Geogenomic segregation and temporal trends of human pathogenic Escherichia coli o157:H7, Washington, USA, 2005-2014

Gillian A.M. Tarr, Smriti Shringi, Amanda I. Phipps, Thomas E. Besser, Jonathan Mayer, Hanna N. Oltean, Jon Wakefield, Phillip I. Tarr, Peter Rabinowitz

Research output: Contribution to journalArticlepeer-review

13 Scopus citations

Abstract

The often-noted and persistent increased incidence of Escherichia coli O157:H7 infections in rural areas is not well understood. We used a cohort of E. coli O157:H7 cases reported in Washington, USA, during 2005-2014, along with phylogenomic characterization of the infecting isolates, to identify geographic segregation of and temporal trends in specific phylogenetic lineages of E. coli O157:H7. Kernel estimation and generalized additive models demonstrated that pathogen lineages were spatially segregated during the period of analysis and identified a focus of segregation spanning multiple, predominantly rural, counties for each of the main clinical lineages, Ib, IIa, and IIb. These results suggest the existence of local reservoirs from which humans are infected. We also noted a secular increase in the proportion of lineage IIa and IIb isolates. Spatial segregation by phylogenetic lineage offers the potential to identify local reservoirs and intervene to prevent continued transmission.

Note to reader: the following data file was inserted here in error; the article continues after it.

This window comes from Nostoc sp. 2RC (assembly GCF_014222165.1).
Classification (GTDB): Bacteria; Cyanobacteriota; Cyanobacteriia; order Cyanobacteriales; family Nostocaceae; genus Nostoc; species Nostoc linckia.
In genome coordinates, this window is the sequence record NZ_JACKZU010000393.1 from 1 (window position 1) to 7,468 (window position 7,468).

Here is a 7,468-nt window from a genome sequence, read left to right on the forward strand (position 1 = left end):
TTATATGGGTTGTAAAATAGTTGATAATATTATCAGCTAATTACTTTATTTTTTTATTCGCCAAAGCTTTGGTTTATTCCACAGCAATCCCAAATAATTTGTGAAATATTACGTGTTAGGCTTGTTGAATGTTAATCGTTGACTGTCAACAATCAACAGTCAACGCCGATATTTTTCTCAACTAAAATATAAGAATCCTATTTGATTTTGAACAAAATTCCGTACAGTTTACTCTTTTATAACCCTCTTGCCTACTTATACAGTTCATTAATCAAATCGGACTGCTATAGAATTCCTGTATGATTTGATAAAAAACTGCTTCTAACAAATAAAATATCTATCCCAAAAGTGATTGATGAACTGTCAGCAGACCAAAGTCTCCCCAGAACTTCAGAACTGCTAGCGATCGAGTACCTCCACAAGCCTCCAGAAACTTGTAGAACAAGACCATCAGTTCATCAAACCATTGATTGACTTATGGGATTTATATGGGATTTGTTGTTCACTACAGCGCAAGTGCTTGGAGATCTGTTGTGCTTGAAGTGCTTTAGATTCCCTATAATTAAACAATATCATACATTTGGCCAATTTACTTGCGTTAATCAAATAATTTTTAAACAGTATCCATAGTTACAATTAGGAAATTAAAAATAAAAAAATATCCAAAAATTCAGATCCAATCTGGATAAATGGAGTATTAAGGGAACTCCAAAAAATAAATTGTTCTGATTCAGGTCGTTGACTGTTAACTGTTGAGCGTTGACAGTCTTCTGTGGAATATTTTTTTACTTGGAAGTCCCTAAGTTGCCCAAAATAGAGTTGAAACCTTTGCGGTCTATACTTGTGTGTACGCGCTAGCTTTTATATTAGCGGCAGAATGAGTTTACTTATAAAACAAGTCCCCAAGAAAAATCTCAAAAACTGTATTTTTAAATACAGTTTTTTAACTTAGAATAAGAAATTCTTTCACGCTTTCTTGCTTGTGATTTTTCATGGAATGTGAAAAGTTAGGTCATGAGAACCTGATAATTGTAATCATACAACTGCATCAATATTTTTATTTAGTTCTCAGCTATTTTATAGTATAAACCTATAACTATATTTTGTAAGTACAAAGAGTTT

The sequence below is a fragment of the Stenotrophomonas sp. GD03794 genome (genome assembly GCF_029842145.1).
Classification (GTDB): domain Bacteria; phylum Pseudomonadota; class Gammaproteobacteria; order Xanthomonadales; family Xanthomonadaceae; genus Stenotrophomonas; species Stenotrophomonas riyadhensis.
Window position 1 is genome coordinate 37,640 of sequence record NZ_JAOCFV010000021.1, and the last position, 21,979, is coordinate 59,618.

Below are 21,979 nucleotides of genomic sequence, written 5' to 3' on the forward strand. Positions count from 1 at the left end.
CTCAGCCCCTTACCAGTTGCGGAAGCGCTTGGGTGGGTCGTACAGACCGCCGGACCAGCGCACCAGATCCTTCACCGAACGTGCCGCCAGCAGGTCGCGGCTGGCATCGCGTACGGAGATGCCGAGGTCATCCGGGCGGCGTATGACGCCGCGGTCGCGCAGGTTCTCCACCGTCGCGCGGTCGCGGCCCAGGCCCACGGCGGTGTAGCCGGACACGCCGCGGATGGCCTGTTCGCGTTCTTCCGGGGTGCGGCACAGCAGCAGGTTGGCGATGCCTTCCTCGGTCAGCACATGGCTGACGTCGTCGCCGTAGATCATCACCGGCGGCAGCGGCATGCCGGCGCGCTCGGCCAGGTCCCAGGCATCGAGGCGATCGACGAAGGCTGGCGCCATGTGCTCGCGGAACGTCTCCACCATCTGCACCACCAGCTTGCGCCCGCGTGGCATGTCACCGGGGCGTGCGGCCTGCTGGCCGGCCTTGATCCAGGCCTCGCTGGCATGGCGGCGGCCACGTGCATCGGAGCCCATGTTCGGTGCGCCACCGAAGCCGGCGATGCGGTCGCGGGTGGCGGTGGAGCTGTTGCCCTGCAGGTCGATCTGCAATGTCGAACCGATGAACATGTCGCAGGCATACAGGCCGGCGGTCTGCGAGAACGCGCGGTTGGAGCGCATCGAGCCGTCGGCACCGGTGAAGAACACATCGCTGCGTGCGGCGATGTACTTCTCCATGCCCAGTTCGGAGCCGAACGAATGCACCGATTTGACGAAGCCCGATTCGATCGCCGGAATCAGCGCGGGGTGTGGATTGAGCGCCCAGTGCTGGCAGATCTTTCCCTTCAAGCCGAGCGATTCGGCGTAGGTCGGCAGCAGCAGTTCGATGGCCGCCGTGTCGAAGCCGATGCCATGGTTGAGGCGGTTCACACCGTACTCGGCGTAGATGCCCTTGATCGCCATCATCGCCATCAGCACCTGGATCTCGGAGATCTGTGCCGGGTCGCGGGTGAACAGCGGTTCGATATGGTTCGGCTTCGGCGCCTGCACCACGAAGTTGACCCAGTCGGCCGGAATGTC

Original languageEnglish (US)
Pages (from-to)32-39
Number of pages8
JournalEmerging infectious diseases
Volume24
Issue number1
DOIs
StatePublished - Jan 2018
Externally publishedYes

Bibliographical note

Funding Information:
This work was supported by the National Institute of Environmental Health Sciences of the National Institutes of Health (award no. T32ES015459) and the National Institute of Allergy and Infectious Disease of the National Institutes of Health (award no. F31AI126834).

Publisher Copyright:
© 2017, Centers for Disease Control and Prevention (CDC). All rights reserved.

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